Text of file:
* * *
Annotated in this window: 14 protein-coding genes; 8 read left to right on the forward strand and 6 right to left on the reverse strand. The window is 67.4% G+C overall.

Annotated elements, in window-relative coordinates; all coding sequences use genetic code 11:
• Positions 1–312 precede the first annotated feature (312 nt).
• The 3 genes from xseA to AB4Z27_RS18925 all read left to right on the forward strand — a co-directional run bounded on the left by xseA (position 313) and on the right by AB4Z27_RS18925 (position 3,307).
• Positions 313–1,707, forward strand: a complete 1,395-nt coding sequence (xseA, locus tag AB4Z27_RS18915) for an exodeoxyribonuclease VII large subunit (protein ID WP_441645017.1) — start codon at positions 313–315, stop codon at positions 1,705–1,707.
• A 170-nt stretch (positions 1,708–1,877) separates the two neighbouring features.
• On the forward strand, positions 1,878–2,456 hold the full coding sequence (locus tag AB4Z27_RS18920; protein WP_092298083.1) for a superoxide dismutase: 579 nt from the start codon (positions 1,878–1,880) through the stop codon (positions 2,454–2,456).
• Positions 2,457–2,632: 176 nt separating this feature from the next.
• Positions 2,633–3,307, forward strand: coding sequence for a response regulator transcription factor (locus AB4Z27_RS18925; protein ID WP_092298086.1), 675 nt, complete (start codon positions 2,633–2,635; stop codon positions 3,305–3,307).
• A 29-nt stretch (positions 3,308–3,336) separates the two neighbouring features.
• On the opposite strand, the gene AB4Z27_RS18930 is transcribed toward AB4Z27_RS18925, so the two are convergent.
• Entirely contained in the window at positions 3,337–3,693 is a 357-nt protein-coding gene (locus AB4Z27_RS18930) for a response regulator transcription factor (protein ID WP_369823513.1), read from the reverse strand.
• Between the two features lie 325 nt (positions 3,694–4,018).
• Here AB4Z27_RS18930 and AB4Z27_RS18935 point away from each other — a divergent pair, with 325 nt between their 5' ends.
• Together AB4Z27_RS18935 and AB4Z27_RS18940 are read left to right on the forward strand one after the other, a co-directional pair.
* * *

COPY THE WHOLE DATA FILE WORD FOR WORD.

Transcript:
Annotated in this window: 14 protein-coding genes; 8 read left to right on the forward strand and 6 right to left on the reverse strand. The window is 67.4% G+C overall.

Annotated elements, in window-relative coordinates; all coding sequences use genetic code 11:
• Positions 1–312 precede the first annotated feature (312 nt).
• The 3 genes from xseA to AB4Z27_RS18925 all read left to right on the forward strand — a co-directional run bounded on the left by xseA (position 313) and on the right by AB4Z27_RS18925 (position 3,307).
• Positions 313–1,707, forward strand: a complete 1,395-nt coding sequence (xseA, locus tag AB4Z27_RS18915) for an exodeoxyribonuclease VII large subunit (protein ID WP_441645017.1) — start codon at positions 313–315, stop codon at positions 1,705–1,707.
• A 170-nt stretch (positions 1,708–1,877) separates the two neighbouring features.
• On the forward strand, positions 1,878–2,456 hold the full coding sequence (locus tag AB4Z27_RS18920; protein WP_092298083.1) for a superoxide dismutase: 579 nt from the start codon (positions 1,878–1,880) through the stop codon (positions 2,454–2,456).
• Positions 2,457–2,632: 176 nt separating this feature from the next.
• Positions 2,633–3,307, forward strand: coding sequence for a response regulator transcription factor (locus AB4Z27_RS18925; protein ID WP_092298086.1), 675 nt, complete (start codon positions 2,633–2,635; stop codon positions 3,305–3,307).
• A 29-nt stretch (positions 3,308–3,336) separates the two neighbouring features.
• On the opposite strand, the gene AB4Z27_RS18930 is transcribed toward AB4Z27_RS18925, so the two are convergent.
• Entirely contained in the window at positions 3,337–3,693 is a 357-nt protein-coding gene (locus AB4Z27_RS18930) for a response regulator transcription factor (protein ID WP_369823513.1), read from the reverse strand.
• Between the two features lie 325 nt (positions 3,694–4,018).
• Here AB4Z27_RS18930 and AB4Z27_RS18935 point away from each other — a divergent pair, with 325 nt between their 5' ends.
• Together AB4Z27_RS18935 and AB4Z27_RS18940 are read left to right on the forward strand one after the other, a co-directional pair.